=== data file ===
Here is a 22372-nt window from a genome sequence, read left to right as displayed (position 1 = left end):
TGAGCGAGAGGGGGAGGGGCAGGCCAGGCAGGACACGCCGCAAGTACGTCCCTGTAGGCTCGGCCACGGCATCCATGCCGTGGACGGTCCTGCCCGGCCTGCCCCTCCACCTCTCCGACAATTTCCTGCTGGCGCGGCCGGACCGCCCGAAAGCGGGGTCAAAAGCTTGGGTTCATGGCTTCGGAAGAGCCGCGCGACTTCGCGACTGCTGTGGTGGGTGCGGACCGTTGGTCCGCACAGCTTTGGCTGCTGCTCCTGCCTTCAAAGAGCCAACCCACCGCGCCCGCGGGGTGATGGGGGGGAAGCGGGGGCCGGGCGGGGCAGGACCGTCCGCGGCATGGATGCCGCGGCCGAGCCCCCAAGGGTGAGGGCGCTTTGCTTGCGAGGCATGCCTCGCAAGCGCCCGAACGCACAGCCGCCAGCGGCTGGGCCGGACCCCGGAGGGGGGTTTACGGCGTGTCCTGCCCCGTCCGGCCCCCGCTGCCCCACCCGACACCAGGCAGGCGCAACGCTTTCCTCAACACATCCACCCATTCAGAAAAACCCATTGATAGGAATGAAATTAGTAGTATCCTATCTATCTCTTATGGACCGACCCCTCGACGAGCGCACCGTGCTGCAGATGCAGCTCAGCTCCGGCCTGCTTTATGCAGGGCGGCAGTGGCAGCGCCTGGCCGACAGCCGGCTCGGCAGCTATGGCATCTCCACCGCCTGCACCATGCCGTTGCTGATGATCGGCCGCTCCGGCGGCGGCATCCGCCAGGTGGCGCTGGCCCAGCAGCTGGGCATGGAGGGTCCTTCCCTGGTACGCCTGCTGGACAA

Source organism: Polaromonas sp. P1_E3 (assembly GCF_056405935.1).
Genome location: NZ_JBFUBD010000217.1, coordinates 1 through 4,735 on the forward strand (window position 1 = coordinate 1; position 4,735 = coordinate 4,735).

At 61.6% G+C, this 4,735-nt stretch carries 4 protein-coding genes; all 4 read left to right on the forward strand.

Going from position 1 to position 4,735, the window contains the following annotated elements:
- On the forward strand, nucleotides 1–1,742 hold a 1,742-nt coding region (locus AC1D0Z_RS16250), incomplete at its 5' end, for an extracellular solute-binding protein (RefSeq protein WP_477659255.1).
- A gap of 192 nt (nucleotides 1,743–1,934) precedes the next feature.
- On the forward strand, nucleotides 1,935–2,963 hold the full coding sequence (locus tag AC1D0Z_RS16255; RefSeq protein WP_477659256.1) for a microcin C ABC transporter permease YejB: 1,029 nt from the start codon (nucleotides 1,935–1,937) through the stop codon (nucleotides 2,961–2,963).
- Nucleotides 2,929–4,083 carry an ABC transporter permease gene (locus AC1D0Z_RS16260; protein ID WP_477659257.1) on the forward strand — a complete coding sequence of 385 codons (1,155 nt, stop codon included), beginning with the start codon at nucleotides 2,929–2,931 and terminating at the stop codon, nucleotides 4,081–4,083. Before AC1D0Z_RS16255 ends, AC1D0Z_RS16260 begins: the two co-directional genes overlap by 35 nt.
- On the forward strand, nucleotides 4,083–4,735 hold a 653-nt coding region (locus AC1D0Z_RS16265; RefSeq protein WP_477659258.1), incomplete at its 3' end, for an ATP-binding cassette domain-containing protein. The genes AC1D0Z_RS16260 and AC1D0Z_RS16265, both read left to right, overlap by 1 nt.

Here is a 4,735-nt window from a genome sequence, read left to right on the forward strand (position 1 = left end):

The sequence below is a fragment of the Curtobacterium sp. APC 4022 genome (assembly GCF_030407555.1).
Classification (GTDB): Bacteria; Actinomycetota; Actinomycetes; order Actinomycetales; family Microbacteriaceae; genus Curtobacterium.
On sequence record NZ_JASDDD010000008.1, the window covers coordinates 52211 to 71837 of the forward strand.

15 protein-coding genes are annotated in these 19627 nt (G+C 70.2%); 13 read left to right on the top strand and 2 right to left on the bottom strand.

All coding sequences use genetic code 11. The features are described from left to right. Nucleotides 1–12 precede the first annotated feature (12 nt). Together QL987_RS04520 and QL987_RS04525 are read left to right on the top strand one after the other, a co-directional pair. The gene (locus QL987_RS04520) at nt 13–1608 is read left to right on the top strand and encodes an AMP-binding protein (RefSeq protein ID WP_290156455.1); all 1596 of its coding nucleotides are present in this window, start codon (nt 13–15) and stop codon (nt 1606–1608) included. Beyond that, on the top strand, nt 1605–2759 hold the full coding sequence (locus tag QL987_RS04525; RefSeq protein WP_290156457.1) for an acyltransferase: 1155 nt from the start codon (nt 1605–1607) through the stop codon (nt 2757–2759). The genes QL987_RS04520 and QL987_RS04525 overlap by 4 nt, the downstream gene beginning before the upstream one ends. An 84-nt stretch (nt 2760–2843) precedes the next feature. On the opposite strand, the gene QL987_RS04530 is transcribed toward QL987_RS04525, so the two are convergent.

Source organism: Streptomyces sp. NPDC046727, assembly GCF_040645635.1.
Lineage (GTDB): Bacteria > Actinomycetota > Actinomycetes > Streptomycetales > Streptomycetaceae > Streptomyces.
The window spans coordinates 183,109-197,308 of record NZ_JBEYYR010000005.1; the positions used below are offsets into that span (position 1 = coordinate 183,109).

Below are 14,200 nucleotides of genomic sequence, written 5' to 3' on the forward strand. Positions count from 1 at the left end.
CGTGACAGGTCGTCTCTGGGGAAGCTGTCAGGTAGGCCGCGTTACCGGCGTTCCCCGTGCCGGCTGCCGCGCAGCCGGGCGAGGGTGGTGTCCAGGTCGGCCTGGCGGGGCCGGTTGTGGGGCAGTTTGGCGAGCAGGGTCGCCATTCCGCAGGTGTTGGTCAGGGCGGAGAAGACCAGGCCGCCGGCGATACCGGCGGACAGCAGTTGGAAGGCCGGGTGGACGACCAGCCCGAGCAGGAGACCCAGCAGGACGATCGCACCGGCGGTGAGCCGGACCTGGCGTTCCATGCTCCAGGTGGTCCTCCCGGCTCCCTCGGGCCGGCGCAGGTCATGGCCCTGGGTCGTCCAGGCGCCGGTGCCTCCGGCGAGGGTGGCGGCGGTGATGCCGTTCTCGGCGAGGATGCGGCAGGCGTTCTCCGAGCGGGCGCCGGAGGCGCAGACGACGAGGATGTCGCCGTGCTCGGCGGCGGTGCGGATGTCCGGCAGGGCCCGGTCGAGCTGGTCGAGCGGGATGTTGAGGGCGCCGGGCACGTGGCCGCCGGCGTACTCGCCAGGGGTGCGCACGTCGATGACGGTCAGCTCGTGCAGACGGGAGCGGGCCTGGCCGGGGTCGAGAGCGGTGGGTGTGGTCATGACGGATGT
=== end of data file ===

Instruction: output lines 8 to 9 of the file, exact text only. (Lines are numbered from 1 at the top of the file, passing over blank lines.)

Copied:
- A gap of 192 nt (nucleotides 1,743–1,934) precedes the next feature.
- On the forward strand, nucleotides 1,935–2,963 hold the full coding sequence (locus tag AC1D0Z_RS16255; RefSeq protein WP_477659256.1) for a microcin C ABC transporter permease YejB: 1,029 nt from the start codon (nucleotides 1,935–1,937) through the stop codon (nucleotides 2,961–2,963).